Re: Question

From: george murphy (
Date: Wed Mar 28 2001 - 09:03:31 EST

  • Next message: george murphy: "Re: Fw: Question" wrote:

    > In a message dated 3/26/01 5:56:11 PM, writes:
    > << & a footnote to Howard's 2d footnote: Further statements by scientists
    > such as
    > Simpson that therefore evolution is incompatible with Christianity carry very
    > little weight. I am amused when Christian anti-evolutionists cite such
    > statements approvingly, as if Simpson et al were expert theologians. >>
    > George,
    > The quotation undoubtedly carries little weight among expert theologians such
    > as you. Simpson's book, however, was not written for such experts, but as a
    > popular book for the reading public to explain and perhaps popularize
    > Darwinian evolution. This would include many scientists who, while being
    > experts in their own specialized field of research, may not be specialists in
    > evolution, and need to rely on world-class paleontologists, such as Simpson,
    > for their understanding of the meaning of evolution. I understand the book
    > was widely read. I have done no research on the problem, but I suspect the
    > book and its quotation may have played an important role in the acceptance of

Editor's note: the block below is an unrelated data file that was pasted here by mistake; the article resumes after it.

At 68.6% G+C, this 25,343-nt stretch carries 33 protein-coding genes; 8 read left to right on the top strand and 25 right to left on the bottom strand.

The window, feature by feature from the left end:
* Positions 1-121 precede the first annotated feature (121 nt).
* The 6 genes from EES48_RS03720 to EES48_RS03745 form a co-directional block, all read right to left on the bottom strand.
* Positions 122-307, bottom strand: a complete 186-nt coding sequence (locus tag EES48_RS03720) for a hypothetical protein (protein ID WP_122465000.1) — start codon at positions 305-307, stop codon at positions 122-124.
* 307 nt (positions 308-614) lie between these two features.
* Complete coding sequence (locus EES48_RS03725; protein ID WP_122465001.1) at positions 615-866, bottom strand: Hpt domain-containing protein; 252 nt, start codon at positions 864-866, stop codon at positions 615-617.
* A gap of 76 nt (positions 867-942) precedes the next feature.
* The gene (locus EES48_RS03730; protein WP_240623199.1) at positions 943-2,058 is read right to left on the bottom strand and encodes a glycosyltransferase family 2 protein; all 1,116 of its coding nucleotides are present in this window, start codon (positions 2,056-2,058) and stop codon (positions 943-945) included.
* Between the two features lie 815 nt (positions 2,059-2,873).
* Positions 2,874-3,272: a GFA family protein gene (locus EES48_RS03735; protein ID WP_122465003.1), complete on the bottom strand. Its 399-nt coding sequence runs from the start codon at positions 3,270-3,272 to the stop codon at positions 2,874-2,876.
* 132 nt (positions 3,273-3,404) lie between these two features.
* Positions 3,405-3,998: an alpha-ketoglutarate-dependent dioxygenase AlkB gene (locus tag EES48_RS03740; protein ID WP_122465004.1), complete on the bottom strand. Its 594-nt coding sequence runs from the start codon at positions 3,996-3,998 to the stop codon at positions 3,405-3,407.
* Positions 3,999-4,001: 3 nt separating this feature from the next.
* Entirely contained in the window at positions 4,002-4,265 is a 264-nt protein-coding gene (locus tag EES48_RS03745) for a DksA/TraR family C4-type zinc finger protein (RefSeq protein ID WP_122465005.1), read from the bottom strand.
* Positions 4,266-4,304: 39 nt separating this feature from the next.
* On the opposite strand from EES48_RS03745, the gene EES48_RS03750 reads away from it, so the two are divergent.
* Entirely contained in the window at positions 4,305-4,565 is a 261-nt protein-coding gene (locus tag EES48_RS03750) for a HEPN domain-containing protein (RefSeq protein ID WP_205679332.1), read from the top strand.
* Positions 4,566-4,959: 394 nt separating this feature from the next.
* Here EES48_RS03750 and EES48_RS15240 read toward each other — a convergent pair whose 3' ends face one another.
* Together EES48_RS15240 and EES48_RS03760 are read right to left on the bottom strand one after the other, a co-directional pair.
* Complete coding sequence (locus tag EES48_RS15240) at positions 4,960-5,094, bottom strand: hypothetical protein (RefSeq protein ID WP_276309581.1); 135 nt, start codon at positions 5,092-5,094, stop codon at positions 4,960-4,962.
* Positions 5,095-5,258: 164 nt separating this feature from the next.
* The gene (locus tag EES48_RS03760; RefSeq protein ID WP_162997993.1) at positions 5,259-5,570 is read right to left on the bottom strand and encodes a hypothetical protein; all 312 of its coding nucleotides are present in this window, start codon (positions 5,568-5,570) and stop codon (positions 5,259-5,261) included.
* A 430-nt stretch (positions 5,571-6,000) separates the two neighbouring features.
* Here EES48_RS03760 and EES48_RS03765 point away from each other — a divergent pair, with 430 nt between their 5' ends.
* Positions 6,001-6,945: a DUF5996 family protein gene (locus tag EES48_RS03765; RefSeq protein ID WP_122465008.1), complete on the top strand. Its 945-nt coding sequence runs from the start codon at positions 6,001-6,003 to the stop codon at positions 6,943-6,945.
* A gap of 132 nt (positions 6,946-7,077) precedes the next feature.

> evolution by many opinion leaders in the reading public in the middle of last
    > century. It is naive to think that the theological opinions of scientists
    > such as Simpson don't carry weight outside the circle of professional
    > theologians just because the professionals discount them.

            Certainly, but my point wasn't that statements such as those of Simpson
    should be ignored.
    It is relevant to cite such statements as evidence of the way some scientists &
    philosophers have tried to use evolution to further their own anti-religious
    agenda. But it's quite another matter to cite Simpson, Huxley, Dawkins, &c as if
    their statements carried some theological weight. E.g., in Wilbert H. Rusch
    Sr.'s _Origins: What Is At Stake?_ (Creation Research Society, 1991), there is
    the following criticism of theistic evolution.
            "Interestingly enough, I have found that in my experience theistic
    evolution is unacceptable to many scientists. The thinking of Huxley, which
    views _any_ coexistence of Christianity and evolution as completely impossible,
    is still current today."
            As far as the logic of the argument is concerned, a sufficient answer to
    this is, "So?"



    George L. Murphy
    "The Science-Theology Interface"

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